With each wedding comes more and more people asking when it is going to be our turn. Trying to match their excitement, my response is, “we’ll see” with a forced smile and a shoulder shrug. It’s inevitably awkward.  If I try and explain that I’m not sure I’m ready or that I just don’t know if the institution is for me, it’s not received well. Especially, in a wedding ceremony setting. I don’t want to sound negative, but it seems it’s the easiest category for married people to put me in.

Being at a wedding with the majority of the people married, feels like an upper class recruiting event. Maybe it’s the country club feel of the ceremony, but it seems as though it’s just a ploy to get the next couple to join.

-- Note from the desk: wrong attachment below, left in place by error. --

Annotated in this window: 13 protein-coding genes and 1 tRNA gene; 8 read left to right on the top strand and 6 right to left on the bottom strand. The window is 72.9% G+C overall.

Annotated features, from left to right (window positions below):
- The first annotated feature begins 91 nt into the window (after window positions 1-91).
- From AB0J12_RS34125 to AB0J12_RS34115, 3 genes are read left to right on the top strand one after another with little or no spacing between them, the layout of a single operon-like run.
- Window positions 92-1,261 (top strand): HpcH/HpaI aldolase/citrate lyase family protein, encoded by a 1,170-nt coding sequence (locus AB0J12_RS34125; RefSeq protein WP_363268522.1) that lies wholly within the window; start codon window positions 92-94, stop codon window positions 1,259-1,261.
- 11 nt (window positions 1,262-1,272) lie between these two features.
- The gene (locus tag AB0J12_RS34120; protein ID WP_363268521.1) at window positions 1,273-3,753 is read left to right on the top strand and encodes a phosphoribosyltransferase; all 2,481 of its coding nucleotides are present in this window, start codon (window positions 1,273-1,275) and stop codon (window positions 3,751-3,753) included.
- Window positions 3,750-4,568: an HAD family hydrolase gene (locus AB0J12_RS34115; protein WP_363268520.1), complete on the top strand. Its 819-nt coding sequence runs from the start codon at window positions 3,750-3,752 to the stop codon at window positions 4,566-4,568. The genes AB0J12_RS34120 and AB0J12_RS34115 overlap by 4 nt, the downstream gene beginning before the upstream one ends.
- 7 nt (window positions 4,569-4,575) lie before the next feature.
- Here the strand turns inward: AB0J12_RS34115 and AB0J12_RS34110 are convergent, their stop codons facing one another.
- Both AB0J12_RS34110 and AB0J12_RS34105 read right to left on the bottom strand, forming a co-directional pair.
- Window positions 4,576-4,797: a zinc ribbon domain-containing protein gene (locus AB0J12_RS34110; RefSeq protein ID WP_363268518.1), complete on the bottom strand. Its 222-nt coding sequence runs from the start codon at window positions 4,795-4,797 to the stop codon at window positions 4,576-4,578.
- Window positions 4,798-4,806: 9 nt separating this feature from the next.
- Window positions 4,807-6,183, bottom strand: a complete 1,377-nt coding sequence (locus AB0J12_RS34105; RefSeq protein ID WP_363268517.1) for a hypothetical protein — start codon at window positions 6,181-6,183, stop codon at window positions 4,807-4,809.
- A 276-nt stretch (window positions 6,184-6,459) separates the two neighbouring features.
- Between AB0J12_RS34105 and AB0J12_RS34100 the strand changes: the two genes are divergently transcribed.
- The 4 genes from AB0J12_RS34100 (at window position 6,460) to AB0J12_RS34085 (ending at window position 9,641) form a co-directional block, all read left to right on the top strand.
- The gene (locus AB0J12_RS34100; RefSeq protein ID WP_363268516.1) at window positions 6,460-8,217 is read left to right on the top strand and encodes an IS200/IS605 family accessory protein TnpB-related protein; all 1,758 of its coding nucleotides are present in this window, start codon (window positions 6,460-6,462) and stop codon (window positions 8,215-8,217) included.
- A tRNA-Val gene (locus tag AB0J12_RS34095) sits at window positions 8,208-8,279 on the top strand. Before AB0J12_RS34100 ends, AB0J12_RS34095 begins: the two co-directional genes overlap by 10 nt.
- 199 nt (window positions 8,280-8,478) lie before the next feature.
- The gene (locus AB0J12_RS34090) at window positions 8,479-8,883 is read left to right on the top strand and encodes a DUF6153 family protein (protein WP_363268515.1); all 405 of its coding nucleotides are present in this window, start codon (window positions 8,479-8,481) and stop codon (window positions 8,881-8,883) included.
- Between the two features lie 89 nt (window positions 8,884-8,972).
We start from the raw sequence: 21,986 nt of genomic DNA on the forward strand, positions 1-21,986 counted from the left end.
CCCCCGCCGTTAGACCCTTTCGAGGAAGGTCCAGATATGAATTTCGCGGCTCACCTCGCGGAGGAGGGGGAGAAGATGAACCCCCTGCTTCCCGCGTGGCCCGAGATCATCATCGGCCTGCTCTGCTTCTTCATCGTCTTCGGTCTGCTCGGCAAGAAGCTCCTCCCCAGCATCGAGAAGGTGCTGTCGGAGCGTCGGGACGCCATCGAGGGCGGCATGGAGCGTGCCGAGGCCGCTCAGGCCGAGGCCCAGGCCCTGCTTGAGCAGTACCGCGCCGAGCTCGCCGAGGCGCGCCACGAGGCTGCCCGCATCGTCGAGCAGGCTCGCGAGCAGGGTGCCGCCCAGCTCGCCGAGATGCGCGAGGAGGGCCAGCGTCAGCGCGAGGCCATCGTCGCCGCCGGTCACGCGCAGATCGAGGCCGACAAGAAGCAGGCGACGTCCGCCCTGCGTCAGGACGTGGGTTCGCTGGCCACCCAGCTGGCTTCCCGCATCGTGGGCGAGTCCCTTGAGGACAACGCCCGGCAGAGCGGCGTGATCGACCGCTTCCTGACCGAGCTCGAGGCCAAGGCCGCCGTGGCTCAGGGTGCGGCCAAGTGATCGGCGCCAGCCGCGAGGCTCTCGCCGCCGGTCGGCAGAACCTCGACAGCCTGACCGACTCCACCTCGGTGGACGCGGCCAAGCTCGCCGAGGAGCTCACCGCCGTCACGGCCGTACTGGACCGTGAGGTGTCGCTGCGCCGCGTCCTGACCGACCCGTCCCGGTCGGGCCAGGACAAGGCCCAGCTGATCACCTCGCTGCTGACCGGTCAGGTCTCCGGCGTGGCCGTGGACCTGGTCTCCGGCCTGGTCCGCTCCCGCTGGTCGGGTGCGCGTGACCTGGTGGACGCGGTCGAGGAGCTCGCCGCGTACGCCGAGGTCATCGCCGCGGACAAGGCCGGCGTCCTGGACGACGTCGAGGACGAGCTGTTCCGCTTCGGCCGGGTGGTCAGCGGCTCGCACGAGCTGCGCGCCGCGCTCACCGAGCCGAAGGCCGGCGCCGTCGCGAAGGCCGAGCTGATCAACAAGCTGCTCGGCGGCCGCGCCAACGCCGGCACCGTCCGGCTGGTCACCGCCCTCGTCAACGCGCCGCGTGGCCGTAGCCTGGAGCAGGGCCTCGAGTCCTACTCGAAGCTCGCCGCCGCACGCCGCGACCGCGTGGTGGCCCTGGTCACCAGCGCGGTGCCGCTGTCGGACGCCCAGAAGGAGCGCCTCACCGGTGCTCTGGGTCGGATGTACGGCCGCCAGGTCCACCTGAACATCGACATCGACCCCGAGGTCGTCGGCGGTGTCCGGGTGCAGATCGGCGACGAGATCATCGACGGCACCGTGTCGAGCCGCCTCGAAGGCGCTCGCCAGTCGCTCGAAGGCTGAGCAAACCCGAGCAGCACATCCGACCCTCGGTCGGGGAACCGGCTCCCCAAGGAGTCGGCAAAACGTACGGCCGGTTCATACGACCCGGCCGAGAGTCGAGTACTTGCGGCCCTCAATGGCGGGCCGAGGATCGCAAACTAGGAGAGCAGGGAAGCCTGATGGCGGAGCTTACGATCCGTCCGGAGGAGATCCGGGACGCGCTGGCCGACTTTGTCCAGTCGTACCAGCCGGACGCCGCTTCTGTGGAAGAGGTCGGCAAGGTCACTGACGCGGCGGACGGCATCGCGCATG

It reminds me of when I was a freshman in college and all the girls were deciding whether or not to join a sorority. One of them approached me in the most friendly manner asking what I thought about rushing. I mistakenly responded honestly because I thought she sincerely wanted to know. As I confided in my new friend, her face began to change. I wanted to retract, but it was too late, I said the wrong answer.

It went something like this…

“So, how do you feel about rushing a sorority? Have you given it any thought yet? I really like your shirt!” Says girl who seems like she wants to be my friend. “Well, kind of. I mean, I don’t have any friends. But there are all these rules to follow and I just moved out of my parents to finally not have any rules. And I don’t want to exclude anyone because they aren’t in my sorority. Ya know? I don’t want to be categorized.” Potential friend is starring at me with a confused look. “Oh, okay.” Potential friend drops any interest in me and walks away. (I continue to wear same shirt every day to attract new “potential friend”. I’m wearing it now.)